Alice, who has been half-asleep and talking to herself, notices that her ball of yarn has come unraveled. She blames the mischief on Kitty, who is not the middle of being cleaned by Dinah. While she scolds Kitty, she imagines that Kitty responds defiantly to all of her accusations.
Alice then becomes distracted by the winter weather, commenting on how the boys were gathering wood for the bonfire but that it soon became too cold for the activity. She muses about the changing seasons, speculating that during the winter, the trees and fields must sleep beneath the blanket of snow, but that in spring and summer, they turn green and dance. The narrator remarks meanwhile that Alice is prone to flights of fancy which often begin with her saying "let's pretend."
Alice, who has been trying to get Kitty to imitate the Red Queen chess piece, turns her attention to the looking glass, in which she imagines that there is another home, very much like her own, but in which some things are reversed. She wishes longingly for the glass to dissolve so that she can step into that other world. Suddenly, the glass becomes misty, and Alice enters the alternate universe that is a reflection of her own world.
Inside, she notices that there is a fire like the one in her hearth. She notices that the clock has the face of an old man which smiles at her. She also sees that the room is not kept as tidy as the one she left, for there are chess pieces all over the floor. When she gets closer to them, she realizes that they are talking and moving.
The White Queen seems to have lost her daugher, Lily, so Alice decides to reunite them by lifting up the Queen and setting her back on the table. The Queen seems to think that she has been relocated by a volcano, as they are near the fire, so Alice concludes that she cannot be seen or heard in this world. She does the same for the King, and also dusts him off, all of which makes him extremely frightened.
She notices a book and tries to read, but at first she does not understand the language. Then she realizes that the text must be reversed since she is in the looking-glass world, so she holds the book up to the glass. The text is revealed to be the poem Jabberwocky, the language of which she still does not understand. Alice, feeling like she will not have time to see everything if she lingers, floats downstairs and out the door to explore the garden.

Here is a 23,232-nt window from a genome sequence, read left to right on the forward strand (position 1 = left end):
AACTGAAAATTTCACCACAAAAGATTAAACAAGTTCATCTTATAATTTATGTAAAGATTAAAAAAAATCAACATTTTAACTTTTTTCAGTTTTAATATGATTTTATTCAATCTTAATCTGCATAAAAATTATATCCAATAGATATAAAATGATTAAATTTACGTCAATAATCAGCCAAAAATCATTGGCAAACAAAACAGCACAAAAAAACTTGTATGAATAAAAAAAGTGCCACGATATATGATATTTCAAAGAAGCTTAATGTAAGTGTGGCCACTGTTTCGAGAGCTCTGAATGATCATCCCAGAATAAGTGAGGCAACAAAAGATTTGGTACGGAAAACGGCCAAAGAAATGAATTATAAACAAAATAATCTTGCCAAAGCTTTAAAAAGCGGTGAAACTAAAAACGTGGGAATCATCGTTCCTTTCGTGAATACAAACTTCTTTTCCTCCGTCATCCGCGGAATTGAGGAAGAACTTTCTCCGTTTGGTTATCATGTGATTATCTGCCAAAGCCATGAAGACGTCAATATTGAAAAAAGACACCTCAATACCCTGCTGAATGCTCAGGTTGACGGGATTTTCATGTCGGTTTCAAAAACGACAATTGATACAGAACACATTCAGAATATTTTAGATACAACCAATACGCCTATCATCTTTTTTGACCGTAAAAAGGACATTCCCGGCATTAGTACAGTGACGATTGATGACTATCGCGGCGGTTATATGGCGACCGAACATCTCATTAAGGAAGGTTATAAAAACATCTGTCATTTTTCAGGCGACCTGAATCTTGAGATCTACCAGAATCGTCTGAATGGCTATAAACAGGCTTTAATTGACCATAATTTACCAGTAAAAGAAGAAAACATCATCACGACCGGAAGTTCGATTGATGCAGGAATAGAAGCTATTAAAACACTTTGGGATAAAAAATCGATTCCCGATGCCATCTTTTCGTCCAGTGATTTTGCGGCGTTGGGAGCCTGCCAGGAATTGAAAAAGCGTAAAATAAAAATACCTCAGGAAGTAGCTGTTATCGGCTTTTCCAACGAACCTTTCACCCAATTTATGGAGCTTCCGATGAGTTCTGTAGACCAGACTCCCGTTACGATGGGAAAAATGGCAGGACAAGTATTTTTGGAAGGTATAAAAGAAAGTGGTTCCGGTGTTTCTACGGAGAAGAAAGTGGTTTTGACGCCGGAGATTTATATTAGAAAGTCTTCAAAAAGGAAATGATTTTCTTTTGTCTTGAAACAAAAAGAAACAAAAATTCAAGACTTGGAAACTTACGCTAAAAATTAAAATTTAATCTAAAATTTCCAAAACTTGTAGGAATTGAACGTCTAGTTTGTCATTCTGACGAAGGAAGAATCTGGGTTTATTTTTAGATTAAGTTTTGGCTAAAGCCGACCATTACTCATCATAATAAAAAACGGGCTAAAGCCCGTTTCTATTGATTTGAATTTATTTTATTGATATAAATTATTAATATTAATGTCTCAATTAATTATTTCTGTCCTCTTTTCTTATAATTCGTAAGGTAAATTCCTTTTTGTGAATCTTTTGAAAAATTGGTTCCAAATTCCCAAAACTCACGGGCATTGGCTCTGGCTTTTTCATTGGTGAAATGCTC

Lewis Carroll was known for his love of contrast, so it makes sense that this book opens with a scene indoors in the middle of winter. Alice in Wonderland, contrarily, opened on a sunny May afternoon. The date is also significant, for when Alice is talking to Kitty, she implies that there is going to be a holiday the following day. She is in fact referring to Guy Fawkes Day, November 5th, the night before which was traditionally celebrated with a bonfire at Christ Church, where Carroll studied, lived, and wrote.
The kitten Snowdrop is an example of Carroll including elements from his own life in his literature. He was good friends with a man named George Macdonald, whose daughter Mary had a kitten named Snowdrop. It is actually this family that played a large role in encouraging Carroll to publish Alice in Wonderland, so perhaps the mention of the kitten Snowdrop is a subtle thanks to them.
In this chapter, the reader is introduced to the theme of inversion, which is pervasive throughout the book. Carroll was in fact obsessed with this notion in real life. He wrote some of his letters in mirror writing, and some he wrote starting with the last word and ending with the first. He also drew pictures that turned into other pictures when they were turned upside down.
It is unclear why he nurtured this obsession. One explanation, judged to be inadequate, is that he was left-handed but was forced to use his right, so the inversion techniques were a part of some grand revenge for this travesty. Carroll did do a great deal of work in mathematics and logic, and it is perhaps this passion that encouraged him to explore logical contradiction.
The inclusion of the poem "Jabberwocky" in the book is anything but random. The poem is universally considered to be the greatest nonsense poem in the English language, and it was incredibly popular, especially among schoolboys, during the late 19th century. Carroll originally wanted to put the entire poem in reversed form, but inevitably decided on just the first verse. In a periodical Carroll wrote at the age of 23 to amuse his friends, he provided explanations for all the nonsense words in the first verse, all of which vary from Humpy Dumpty's versions later in the book.
Later work in physics confirmed that there would be dire consequences for the Alice that entered the Looking-Glass world. It is clear that she remained herself when she entered, because she has to hold the book up to a mirror to read it. In this case, her normal matter would clash with all the anti-matter around her, and there would likely be an explosion. This is humorous in light of her speculation about Looking-Glass milk, which is most likely not at all nutritional.